After a night in Bishop, I realized I wanted an additional day up here in the Sierras. The air quality was fantastic, and being up here lifted my spirits and so many ways. I was adventuring again in a place I love to call home. There’s so much about this area that’s rugged, unexplored yet familiar, and soothing for my soul. It’s the land of alpine crossings, clear lakes, and views like none other.
Today was a 300 mile day. It’s the first genuinely long day I had had since the tennis elbow surgery 18 months ago. My care team thought I was ready for it. I was preparing for this day by gradually increasing distance throughout the summer.
By 9 AM, it was hot in Bishop. The temperature was well north of 80°, and it was only going to get hotter. The first order of business was to climb the 3000 feet back up to Mammoth Lakes for some cooler temperatures. Unfortunately, that did not come. It was comfortable but not the cool mountain air I was expecting.
I also wanted to put some laps in at June Lake. Swimming helps me stretch out muscles that tend to tighten up after a long day of motorcycling. Unfortunately, June Lake was closed. “That seemed odd,” I thought. This area didn’t seem as fire-prone as other parts of the state. Maybe it was due to some other reason. Bummer! Swimming in June Lake always seems to evade me for one reason or the other.
I took the time to wander on some of the roads outside of the June Lake Loop and found a lovely little dirt outcropping to view the lake from its western side. June Lake is one of the prettiest bodies of water in this area and a place I always like to stop.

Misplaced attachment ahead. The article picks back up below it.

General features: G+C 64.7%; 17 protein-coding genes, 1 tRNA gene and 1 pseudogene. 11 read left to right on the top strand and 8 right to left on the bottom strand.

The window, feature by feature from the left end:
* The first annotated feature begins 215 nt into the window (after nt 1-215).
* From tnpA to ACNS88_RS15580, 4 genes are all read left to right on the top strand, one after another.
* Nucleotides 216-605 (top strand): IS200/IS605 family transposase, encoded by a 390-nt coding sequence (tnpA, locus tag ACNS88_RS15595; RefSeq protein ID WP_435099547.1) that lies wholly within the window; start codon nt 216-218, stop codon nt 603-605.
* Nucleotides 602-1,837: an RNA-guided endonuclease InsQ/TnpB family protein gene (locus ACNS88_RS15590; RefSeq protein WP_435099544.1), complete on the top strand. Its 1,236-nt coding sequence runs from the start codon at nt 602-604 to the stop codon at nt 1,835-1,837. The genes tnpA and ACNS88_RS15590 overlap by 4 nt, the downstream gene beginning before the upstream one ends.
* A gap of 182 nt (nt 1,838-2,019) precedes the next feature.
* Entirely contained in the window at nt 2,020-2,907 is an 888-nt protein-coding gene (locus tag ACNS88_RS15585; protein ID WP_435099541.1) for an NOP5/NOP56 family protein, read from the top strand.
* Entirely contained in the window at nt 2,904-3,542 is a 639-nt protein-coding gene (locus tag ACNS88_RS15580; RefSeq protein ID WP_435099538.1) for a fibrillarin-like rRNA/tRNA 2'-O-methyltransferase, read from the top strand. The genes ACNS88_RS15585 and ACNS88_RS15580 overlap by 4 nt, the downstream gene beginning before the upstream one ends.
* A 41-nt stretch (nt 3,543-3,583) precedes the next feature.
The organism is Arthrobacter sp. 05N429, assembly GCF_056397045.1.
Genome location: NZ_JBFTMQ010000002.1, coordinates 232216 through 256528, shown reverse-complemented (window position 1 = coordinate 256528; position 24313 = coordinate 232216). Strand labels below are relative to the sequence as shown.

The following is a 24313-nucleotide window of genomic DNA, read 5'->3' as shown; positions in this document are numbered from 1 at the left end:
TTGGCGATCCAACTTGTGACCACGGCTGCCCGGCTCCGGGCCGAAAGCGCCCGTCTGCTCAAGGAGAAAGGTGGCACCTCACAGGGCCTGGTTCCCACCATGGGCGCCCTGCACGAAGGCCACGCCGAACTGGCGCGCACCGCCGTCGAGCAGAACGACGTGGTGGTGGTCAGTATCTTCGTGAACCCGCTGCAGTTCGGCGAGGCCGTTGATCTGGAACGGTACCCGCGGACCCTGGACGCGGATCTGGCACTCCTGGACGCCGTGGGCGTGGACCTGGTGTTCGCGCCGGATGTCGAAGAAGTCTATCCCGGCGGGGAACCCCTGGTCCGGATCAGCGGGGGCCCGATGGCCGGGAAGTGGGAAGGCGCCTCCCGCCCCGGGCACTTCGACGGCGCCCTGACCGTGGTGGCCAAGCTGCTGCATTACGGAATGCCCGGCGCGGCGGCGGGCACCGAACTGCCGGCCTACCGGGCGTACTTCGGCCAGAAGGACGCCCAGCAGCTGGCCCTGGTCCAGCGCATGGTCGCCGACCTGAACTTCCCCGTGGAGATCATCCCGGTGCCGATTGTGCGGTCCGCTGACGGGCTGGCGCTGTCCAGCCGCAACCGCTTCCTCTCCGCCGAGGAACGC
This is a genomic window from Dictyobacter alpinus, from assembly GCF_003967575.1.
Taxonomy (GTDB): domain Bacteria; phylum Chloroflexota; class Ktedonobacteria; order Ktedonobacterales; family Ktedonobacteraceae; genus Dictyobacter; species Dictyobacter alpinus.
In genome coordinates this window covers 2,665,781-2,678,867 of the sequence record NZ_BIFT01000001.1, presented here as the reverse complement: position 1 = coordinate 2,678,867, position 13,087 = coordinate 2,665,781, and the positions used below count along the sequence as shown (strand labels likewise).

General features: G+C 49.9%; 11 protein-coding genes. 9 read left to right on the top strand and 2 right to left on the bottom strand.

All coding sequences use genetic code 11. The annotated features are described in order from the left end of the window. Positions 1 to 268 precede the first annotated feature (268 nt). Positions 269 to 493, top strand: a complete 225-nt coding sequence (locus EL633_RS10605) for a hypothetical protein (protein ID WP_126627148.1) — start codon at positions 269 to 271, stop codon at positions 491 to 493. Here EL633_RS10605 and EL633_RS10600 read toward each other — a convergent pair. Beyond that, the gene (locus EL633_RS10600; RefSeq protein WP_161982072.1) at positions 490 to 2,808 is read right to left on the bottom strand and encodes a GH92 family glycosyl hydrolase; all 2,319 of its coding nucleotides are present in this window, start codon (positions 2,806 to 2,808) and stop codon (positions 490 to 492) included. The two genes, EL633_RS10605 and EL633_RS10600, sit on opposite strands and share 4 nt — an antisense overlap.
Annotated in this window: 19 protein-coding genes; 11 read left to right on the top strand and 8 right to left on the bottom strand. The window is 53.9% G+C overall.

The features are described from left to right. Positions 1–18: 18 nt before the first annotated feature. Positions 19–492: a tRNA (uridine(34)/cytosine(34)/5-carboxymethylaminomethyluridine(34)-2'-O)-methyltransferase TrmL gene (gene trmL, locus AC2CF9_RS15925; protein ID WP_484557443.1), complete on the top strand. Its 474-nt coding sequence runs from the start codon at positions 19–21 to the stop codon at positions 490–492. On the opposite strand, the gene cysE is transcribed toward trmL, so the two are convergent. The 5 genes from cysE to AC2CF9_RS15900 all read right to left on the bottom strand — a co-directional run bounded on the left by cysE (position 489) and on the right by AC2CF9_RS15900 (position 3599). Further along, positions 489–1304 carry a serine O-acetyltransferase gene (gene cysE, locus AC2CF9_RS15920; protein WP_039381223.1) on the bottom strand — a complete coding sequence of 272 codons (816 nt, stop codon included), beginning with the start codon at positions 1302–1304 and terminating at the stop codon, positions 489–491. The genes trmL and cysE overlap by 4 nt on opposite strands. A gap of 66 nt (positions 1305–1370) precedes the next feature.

June Lake Junction has the best T-Mobile service in the area. I’ve learned to live with T-Maybe over the years as I love the features, but sometimes the coverage stinks.
My travel agent needed me to rebook some trip plans later in the month she didn’t have access to. I’m thankful for this little spot, as it made the rest of my day rest a little easier knowing that I took care of my travel plans back east.
Sometimes modern technology truly does amaze me. Here I am on the backside of the Sierra Nevadas, booking a plane ticket to a far-off place on a mobile phone. Even five years ago, that wouldn’t have been easily possible.
At about noon, I reached the Tioga Gas Mart. I remember a group ride many years ago where the dinner stop was at this gas station. The ride lead said, “hear me out. This is one fantastic gas station!” Lo and behold, he was right. The Whoa Nellie Deli has a fantastic menu, and everything is outstandingly good. It’s well worth the stop!
Enter Tioga Gas Mart!
I’m also always impressed by the sheer number of solar panels on top of the building. The Tioga Gas Mart has about 175 solar panels facing to the south. The first time I saw it, my jaw dropped. In the summer, they must be a huge power contributor to the local grid, lessening the need to pull large amounts of power from faraway places. Good on them!